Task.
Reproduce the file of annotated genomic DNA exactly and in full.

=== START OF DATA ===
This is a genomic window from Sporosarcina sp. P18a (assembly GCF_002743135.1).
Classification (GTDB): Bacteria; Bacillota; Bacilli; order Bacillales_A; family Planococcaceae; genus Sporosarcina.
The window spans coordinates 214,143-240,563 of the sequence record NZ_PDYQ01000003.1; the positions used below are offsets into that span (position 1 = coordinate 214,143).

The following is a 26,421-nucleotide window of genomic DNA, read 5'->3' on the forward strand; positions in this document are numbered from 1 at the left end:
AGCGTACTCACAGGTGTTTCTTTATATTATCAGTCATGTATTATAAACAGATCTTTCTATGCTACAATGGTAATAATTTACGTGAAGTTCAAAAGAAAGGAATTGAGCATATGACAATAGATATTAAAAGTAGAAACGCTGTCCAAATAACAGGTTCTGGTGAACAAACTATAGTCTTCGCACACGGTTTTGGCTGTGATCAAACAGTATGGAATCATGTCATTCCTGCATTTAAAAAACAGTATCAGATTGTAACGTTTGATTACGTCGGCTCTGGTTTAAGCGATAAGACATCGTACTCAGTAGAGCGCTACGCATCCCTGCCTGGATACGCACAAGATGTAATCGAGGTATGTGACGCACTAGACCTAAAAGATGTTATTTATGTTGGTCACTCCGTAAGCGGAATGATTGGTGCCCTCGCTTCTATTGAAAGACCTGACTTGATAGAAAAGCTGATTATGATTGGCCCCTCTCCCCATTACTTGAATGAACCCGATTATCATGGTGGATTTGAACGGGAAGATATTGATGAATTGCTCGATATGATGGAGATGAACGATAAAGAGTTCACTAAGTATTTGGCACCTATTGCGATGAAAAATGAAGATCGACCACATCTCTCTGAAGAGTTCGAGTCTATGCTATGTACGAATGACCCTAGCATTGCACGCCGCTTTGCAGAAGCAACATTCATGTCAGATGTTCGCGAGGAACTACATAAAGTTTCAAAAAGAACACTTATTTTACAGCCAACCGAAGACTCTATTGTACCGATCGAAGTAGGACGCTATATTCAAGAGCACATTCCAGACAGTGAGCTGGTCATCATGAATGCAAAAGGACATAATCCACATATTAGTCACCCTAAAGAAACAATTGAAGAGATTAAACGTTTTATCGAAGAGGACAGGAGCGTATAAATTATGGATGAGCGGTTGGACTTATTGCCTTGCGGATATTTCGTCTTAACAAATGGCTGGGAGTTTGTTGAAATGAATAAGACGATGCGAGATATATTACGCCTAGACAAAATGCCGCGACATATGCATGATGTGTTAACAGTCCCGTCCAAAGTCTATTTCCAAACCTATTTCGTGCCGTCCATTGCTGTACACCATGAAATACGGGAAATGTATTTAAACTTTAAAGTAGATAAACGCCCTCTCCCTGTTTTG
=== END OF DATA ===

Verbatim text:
This is a genomic window from Sporosarcina sp. P18a (assembly GCF_002743135.1).
Classification (GTDB): Bacteria; Bacillota; Bacilli; order Bacillales_A; family Planococcaceae; genus Sporosarcina.
The window spans coordinates 214,143-240,563 of the sequence record NZ_PDYQ01000003.1; the positions used below are offsets into that span (position 1 = coordinate 214,143).

The following is a 26,421-nucleotide window of genomic DNA, read 5'->3' on the forward strand; positions in this document are numbered from 1 at the left end:
AGCGTACTCACAGGTGTTTCTTTATATTATCAGTCATGTATTATAAACAGATCTTTCTATGCTACAATGGTAATAATTTACGTGAAGTTCAAAAGAAAGGAATTGAGCATATGACAATAGATATTAAAAGTAGAAACGCTGTCCAAATAACAGGTTCTGGTGAACAAACTATAGTCTTCGCACACGGTTTTGGCTGTGATCAAACAGTATGGAATCATGTCATTCCTGCATTTAAAAAACAGTATCAGATTGTAACGTTTGATTACGTCGGCTCTGGTTTAAGCGATAAGACATCGTACTCAGTAGAGCGCTACGCATCCCTGCCTGGATACGCACAAGATGTAATCGAGGTATGTGACGCACTAGACCTAAAAGATGTTATTTATGTTGGTCACTCCGTAAGCGGAATGATTGGTGCCCTCGCTTCTATTGAAAGACCTGACTTGATAGAAAAGCTGATTATGATTGGCCCCTCTCCCCATTACTTGAATGAACCCGATTATCATGGTGGATTTGAACGGGAAGATATTGATGAATTGCTCGATATGATGGAGATGAACGATAAAGAGTTCACTAAGTATTTGGCACCTATTGCGATGAAAAATGAAGATCGACCACATCTCTCTGAAGAGTTCGAGTCTATGCTATGTACGAATGACCCTAGCATTGCACGCCGCTTTGCAGAAGCAACATTCATGTCAGATGTTCGCGAGGAACTACATAAAGTTTCAAAAAGAACACTTATTTTACAGCCAACCGAAGACTCTATTGTACCGATCGAAGTAGGACGCTATATTCAAGAGCACATTCCAGACAGTGAGCTGGTCATCATGAATGCAAAAGGACATAATCCACATATTAGTCACCCTAAAGAAACAATTGAAGAGATTAAACGTTTTATCGAAGAGGACAGGAGCGTATAAATTATGGATGAGCGGTTGGACTTATTGCCTTGCGGATATTTCGTCTTAACAAATGGCTGGGAGTTTGTTGAAATGAATAAGACGATGCGAGATATATTACGCCTAGACAAAATGCCGCGACATATGCATGATGTGTTAACAGTCCCGTCCAAAGTCTATTTCCAAACCTATTTCGTGCCGTCCATTGCTGTACACCATGAAATACGGGAAATGTATTTAAACTTTAAAGTAGATAAACGCCCTCTCCCTGTTTTG